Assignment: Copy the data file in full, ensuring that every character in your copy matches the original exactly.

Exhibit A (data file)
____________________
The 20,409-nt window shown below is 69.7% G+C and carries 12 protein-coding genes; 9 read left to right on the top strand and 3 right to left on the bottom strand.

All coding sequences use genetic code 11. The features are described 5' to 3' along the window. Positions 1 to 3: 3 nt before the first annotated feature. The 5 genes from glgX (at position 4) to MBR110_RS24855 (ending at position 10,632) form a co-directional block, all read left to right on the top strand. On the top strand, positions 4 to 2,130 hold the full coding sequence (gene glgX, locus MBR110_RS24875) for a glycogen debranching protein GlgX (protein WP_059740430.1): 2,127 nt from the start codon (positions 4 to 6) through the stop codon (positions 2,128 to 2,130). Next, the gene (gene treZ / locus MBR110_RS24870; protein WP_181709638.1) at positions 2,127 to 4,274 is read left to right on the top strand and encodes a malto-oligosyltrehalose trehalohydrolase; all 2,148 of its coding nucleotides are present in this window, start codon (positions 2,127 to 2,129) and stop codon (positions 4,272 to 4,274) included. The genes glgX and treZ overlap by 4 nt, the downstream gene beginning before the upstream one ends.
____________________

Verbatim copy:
The 20,409-nt window shown below is 69.7% G+C and carries 12 protein-coding genes; 9 read left to right on the top strand and 3 right to left on the bottom strand.

All coding sequences use genetic code 11. The features are described 5' to 3' along the window. Positions 1 to 3: 3 nt before the first annotated feature. The 5 genes from glgX (at position 4) to MBR110_RS24855 (ending at position 10,632) form a co-directional block, all read left to right on the top strand. On the top strand, positions 4 to 2,130 hold the full coding sequence (gene glgX, locus MBR110_RS24875) for a glycogen debranching protein GlgX (protein WP_059740430.1): 2,127 nt from the start codon (positions 4 to 6) through the stop codon (positions 2,128 to 2,130). Next, the gene (gene treZ / locus MBR110_RS24870; protein WP_181709638.1) at positions 2,127 to 4,274 is read left to right on the top strand and encodes a malto-oligosyltrehalose trehalohydrolase; all 2,148 of its coding nucleotides are present in this window, start codon (positions 2,127 to 2,129) and stop codon (positions 4,272 to 4,274) included. The genes glgX and treZ overlap by 4 nt, the downstream gene beginning before the upstream one ends.